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Diaries: The beauty of slowing down amid the chaos of a Grand Tour

Robyn Davidson
22 Jun 2022

Tales from Treviso of walkable cobbled streets, welcoming residents and slowing down during my first Giro d’Italia

At the intersection of Via Santa Margherita and Via Sant-Andrea lies a restaurant named the Piccola Osteria Papero Rosso, whose warmth and joy became a glowing feature of my first trip to Italy, and debut covering the Giro d’Italia.

Treviso itself is a remarkable city, one whose origin story boasts the original production of Prosecco and which is now regarded as ‘Little Venice’, a name bestowed because of the multitude of intersecting canals filling the gaps houses and stores couldn’t.

It was during those moments spent sitting outside in the heart of the Province of Treviso that I came to appreciate the beauty of slowing down amid the chaos of a Grand Tour.

A lengthy adrenaline rush kept me awake for over 30 hours as I made my journey to the Giro d’Italia. My mind filled with endless possibilities of both the country and the race itself, as my body could hardly settle.

(I would eventually crash after waking up disoriented and confused at having lost 40km of stage action.)

We reached the glowing paradise of Manchester Airport at 2am. With its ghostly corridors and empty queue lines, I felt trapped in the large building, a liminal space between the two endpoints of England and Italy. Were we destined to be stuck here forever?

Quite possibly, if it were up to Ryanair.

Many hours later and we had been carried above the clouds. Intermittently they dispersed, teasing the grand reveal of a new country below. Jutting mountains, winding streets and importantly, eventually, blue sky.

Cooofe is a small café in the Province of Treviso where you can spoon crema al pistacchio. It was one of our first stops as we ventured out into the city. The staff are lovely, welcoming us frequent visitors with a ‘Buongiorno!’ and an espresso.

And as the clock ticks past midday, the kind waiter will remind you that it’s Aperol Spritz time, but people are invariably seen sipping the orange liquid from 10am onwards.

This is a practice I believe we should very much adopt.

Yet as I took another bite of the croissant in front of me, who should sail past on their Brompton?


It was a joy to catch up with Matt Stephens under the parasol, sun rays beating down, threatening to quickly turn two translucent beings into walking pink advertisements for the cycling race.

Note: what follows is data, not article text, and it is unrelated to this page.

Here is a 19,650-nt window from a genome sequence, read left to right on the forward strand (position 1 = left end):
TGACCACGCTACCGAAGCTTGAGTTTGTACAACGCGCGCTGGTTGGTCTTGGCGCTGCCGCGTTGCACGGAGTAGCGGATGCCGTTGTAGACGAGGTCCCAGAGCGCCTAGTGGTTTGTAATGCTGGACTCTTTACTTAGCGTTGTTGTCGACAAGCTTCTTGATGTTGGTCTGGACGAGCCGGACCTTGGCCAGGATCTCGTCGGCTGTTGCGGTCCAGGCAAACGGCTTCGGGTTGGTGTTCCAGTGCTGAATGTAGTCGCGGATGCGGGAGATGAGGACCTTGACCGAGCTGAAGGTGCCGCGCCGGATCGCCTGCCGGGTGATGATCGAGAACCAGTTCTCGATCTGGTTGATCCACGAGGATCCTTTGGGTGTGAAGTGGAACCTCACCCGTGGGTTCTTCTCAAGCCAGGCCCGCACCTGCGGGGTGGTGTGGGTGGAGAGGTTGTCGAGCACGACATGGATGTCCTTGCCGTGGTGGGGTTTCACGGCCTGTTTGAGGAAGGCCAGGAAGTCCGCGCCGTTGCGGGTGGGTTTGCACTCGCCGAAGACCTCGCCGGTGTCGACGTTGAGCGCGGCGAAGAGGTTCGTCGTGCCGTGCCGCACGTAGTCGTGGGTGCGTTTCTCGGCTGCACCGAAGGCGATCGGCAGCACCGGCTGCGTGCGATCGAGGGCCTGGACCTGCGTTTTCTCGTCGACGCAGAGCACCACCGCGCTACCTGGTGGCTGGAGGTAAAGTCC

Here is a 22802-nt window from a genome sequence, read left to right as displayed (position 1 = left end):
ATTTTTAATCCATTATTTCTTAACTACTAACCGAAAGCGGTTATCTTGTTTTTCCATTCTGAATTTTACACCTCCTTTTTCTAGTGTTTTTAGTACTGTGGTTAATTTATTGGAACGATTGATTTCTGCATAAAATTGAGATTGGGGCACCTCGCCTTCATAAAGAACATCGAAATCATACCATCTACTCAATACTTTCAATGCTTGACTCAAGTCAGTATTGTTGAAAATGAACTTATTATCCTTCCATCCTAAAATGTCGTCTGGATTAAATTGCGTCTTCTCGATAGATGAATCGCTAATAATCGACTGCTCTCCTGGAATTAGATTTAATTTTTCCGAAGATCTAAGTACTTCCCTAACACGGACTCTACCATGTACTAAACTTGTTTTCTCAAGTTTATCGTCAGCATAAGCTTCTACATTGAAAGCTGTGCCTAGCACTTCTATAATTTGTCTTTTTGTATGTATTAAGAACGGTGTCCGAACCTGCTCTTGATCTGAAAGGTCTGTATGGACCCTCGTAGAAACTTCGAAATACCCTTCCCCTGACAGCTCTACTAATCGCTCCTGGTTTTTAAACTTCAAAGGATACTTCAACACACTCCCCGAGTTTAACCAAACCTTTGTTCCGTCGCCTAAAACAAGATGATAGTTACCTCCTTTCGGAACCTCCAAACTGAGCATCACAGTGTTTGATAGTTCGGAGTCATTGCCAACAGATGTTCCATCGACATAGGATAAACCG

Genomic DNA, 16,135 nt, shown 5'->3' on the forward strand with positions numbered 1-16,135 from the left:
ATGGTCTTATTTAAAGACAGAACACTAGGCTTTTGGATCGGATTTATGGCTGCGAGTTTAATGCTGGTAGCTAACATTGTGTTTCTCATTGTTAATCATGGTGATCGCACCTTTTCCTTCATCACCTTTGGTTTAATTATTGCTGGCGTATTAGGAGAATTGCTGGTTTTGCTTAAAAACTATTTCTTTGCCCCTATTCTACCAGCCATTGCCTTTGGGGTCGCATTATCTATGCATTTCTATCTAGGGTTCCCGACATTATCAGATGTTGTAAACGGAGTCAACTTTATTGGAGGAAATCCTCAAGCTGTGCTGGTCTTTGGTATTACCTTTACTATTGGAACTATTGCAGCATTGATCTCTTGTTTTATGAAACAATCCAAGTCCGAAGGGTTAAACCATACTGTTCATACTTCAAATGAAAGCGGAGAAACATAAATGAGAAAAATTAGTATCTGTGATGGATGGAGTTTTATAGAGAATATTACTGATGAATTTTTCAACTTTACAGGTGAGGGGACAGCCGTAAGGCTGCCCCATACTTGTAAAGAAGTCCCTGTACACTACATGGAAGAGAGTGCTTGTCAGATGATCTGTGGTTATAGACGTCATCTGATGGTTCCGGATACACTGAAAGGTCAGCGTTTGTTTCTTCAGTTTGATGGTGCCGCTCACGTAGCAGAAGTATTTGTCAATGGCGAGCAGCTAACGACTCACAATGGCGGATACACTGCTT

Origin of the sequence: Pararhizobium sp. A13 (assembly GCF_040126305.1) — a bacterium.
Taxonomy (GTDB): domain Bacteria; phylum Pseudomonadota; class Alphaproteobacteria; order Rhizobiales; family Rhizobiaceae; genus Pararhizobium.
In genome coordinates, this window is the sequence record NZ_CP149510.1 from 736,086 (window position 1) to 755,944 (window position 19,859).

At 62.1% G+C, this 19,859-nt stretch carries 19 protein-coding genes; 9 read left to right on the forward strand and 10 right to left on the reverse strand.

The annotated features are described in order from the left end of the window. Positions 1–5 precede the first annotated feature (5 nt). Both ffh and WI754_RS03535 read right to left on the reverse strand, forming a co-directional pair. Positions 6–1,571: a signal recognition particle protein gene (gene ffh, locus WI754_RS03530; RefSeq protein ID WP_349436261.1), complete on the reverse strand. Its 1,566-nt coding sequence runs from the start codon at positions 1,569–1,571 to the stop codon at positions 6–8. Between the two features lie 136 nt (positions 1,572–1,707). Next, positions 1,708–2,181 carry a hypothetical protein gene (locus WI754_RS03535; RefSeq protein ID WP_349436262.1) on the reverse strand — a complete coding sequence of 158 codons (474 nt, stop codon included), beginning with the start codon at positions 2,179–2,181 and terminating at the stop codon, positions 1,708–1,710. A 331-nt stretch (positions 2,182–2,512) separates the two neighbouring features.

Commentary tales and trivia flew from his mouth with ease, his passion pouring into the air. It’s easy to see when someone is in the job they’re destined for. Soon we were joined by Ned Boulting and the pair departed to prepare for a day in the booth.

Throughout our time in Italy, we spent a lot of time at the outdoor tables, drinking coffee and people-watching. The style in Treviso is remarkable. Well-fitted suits, sharp cigarette trousers and crisp shirts. Many complete the outfit with a bike as their accessory and mode of transport around the city.

As someone who generally does not have their shit together, it felt like everyone here did. And I loved it.

But it wasn’t just the clothes. Turn down even the most innocuous-seeming side street and you’re treated to a wealth of ornate architecture.

Jutted stone and open shutters give way to arches, through which can be spied secret gardens of spouting waterfalls and greenery. You might spot a rainbow flag with pace (peace) printed on it, draped from an apartment window, in the wind.

The food produced taste notes that I would never have experienced in my Manchester flat.

Enter: Piccola Osteria Papero Rosso.


Through the decorations of flora and under the glistening string bulb lights lies the Piccola Osteria Papero Rosso.

On our first visit, we were greeted immediately by a waitress who exuded a chaotic lovable energy à la Miranda Hart. The music was somehow a mix of my Spotify playlists and even included the theme tune for Friday Night Dinner (RIP Paul Ritter), a wonderful cacophony that weirdly matched a lot of my interests.

Even next to the bar, shelves of sports books stood tall. A mix that included Phil Jackson’s Eleven Rings, Michael Jordan: The Life by Roland Lazenby and Andre Agassi’s Open next to a rugby shirt.

It's so intimate that through the archway into the kitchen, you can watch the chef prepare your meal while you sit back and pore over the wine list, inevitably choosing the least expensive rosé.

After mentioning our plans to visit Venice the next day, the staff immediately began pulling out books and compiling restaurant recommendations, one of which we ended up trying for cicchetti. Unsurprisingly, it was beautiful.

It was on the second night there that a moment really touched my heart. The manager brought out some prosciutto that he and his father had been curing for two years.

We drank, we ate and we laughed with them. But importantly, we added them on socials too. We occasionally pass messages commenting on one another’s lives, fashion choices and of course, new food at the restaurant.

I was so thankful for that period of relaxation and reflection on a street in Treviso. It was, to some extent, overwhelming in the media press scrum when you’re running around with a lack of direction (or knowledge and experience from my end) in the absolute chaos of a post-stage peloton.



As a perfectionist, I always judge myself harshly when I feel things could have gone better. After the Treviso stage, they probably could have. But hopefully things will feel easier and come more naturally with more Grand Tour experience.

I don’t think the staff at the Piccola Osteria Papero Rosso knew how much they meant to me, offering friendly faces and a place to relax, but I appreciated it so much.

Grazie <3.

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